Thursday, 30 May 2013

Dryland Training

Last week I talked about the many reasons why winter is not the best time to improve your skiing. I discussed the reasons why out of season skiing can be better for improving your technique. The other side of this equation is that the off-season is also the best time to improve fitness. Whilst skiing every day in the winter is undoubtedly good for you, it is not likely to be as good as a serious fitness programme. Living in a ski resort it can be hard to keep fit. Gym facilities may be limited or expensive and it is often difficult to get motivated to run or cycle when there is snow on the ground. Plus there is always the temptation to go for an apres-ski drink straight after skiing.

Spring, summer and autumn give you a good seven or eight months to get ready for next winter. There are many approaches, several of which I have written about before. The ideal combination would be a balance of strength and power training, aerobic training, balance and flexibility training. It is best to begin with building an aerobic base at the start of the off season, then gradually introducing weights work to build up strength particularly in the legs and core, before adding speed/power training at the end of the winter. Balance training can be added into the mix at any point.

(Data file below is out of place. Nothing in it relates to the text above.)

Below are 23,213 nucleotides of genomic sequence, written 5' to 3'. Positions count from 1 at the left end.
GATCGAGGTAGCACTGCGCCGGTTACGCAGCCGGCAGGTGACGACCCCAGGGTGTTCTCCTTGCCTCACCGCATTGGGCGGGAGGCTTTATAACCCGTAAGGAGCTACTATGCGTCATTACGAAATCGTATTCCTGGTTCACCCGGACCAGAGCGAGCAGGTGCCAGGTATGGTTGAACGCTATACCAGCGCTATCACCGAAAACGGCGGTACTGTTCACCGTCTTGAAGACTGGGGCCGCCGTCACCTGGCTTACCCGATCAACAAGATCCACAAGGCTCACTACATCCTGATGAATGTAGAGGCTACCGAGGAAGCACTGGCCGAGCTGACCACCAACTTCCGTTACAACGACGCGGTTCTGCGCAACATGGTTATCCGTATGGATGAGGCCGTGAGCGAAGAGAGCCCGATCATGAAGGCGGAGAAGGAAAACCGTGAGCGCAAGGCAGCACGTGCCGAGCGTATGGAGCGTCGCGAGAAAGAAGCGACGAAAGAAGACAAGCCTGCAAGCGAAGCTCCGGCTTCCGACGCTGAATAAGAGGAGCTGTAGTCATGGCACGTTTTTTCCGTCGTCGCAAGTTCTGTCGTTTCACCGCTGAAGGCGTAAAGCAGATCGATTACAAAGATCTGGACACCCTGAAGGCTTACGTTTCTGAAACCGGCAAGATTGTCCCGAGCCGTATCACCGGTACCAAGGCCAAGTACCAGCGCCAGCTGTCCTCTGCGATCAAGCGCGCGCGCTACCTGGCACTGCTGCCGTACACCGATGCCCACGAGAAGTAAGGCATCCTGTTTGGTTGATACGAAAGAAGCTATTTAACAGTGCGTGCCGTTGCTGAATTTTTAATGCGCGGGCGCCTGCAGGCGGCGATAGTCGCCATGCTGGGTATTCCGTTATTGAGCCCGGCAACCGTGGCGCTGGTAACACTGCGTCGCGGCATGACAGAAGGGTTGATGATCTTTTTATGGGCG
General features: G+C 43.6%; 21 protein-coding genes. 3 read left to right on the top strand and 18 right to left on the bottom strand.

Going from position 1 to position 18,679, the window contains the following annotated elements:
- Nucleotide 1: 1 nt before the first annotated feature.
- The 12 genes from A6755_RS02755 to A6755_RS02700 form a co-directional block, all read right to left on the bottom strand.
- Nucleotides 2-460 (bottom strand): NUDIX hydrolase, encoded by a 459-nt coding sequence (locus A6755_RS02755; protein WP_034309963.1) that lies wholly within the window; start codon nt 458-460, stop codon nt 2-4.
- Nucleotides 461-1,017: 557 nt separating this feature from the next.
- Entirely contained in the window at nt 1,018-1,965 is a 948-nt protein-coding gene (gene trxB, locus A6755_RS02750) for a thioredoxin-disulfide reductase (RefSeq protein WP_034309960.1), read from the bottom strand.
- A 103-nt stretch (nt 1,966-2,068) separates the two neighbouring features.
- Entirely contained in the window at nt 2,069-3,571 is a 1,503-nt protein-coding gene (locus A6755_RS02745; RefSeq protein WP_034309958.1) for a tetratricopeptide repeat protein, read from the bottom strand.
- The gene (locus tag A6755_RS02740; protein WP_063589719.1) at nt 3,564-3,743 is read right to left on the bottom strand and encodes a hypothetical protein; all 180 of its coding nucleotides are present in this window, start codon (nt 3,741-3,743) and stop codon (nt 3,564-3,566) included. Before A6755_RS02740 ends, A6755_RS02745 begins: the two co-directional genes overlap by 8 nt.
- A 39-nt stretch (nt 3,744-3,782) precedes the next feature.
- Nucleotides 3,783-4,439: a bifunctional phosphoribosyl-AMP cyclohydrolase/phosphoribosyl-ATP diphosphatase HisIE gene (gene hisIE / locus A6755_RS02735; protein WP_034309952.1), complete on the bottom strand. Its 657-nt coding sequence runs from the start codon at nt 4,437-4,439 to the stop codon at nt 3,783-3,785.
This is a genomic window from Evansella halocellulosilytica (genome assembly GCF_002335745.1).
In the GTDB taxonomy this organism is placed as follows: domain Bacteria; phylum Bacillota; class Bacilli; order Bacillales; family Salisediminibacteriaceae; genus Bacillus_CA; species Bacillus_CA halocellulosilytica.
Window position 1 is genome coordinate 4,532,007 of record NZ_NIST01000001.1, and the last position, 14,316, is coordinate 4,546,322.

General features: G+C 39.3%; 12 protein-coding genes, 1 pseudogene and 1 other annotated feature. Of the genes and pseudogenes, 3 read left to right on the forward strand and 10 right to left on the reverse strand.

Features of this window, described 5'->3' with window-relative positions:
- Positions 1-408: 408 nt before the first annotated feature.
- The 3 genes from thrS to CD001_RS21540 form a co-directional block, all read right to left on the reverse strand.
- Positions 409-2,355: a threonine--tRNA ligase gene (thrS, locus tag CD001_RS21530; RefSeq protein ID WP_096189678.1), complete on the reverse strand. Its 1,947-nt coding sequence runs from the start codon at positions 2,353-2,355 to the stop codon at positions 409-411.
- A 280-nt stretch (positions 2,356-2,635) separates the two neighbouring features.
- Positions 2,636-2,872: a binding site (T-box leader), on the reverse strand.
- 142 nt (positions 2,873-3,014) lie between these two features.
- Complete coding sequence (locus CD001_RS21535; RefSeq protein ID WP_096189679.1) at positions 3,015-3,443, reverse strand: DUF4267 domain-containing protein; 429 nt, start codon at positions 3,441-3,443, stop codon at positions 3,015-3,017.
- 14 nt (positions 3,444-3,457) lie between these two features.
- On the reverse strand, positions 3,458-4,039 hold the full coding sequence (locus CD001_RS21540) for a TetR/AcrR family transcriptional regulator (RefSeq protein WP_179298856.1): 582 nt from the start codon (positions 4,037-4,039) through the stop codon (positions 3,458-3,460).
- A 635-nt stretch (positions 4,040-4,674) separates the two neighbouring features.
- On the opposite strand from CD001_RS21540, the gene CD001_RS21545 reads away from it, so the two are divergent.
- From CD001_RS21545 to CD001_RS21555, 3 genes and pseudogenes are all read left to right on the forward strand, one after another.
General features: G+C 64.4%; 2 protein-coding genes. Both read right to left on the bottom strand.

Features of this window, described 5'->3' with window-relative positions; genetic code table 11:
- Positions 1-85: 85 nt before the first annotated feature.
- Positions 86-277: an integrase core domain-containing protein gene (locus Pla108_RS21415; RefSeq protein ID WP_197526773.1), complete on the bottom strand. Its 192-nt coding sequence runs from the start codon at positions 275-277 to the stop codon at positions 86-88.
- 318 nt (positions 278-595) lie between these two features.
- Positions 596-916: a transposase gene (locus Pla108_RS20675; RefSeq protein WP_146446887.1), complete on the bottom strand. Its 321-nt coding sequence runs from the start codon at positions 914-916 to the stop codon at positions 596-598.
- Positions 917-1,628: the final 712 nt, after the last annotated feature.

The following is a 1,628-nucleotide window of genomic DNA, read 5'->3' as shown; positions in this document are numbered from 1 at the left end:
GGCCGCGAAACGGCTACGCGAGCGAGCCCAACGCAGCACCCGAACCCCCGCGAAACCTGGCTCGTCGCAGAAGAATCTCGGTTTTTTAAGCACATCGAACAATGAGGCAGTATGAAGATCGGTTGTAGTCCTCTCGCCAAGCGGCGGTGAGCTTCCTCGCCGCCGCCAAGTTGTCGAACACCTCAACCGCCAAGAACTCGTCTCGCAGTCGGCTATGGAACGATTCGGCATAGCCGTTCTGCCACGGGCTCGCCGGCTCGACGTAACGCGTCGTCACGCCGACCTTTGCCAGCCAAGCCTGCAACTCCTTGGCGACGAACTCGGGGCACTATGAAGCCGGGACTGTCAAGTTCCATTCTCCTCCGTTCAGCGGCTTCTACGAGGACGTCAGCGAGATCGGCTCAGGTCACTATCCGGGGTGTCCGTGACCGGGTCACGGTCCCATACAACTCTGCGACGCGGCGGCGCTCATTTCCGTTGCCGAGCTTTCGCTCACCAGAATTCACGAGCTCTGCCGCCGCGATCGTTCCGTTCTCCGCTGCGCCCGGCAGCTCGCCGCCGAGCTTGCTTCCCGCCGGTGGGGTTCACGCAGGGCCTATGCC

I have mentioned slackline before - it is great for balance and core strength and you can make up exercises or tricks to train particular muscles. I like to try one legged squats on it for example.

Another unusual training aid is the unicycle - great for balance and working legs and core.

Gym work is also important for that strength training. I wrote a series of posts on ski fitness a while back which are still relevant.

Being creative and imaginative can really help. There are many exercises using different equipment, or none, such as swiss ball exercises, plyometrics, balance boards, jumping or hopping over a ski pole or line. Search YouTube for some top skiers' training routines if you need inspiration.

Finally I will leave you with Jonny Mosely dryland training bumps. The video is a little old now but it is still awesome to watch, and demonstrates how a good training session can use the same movements as skiing.

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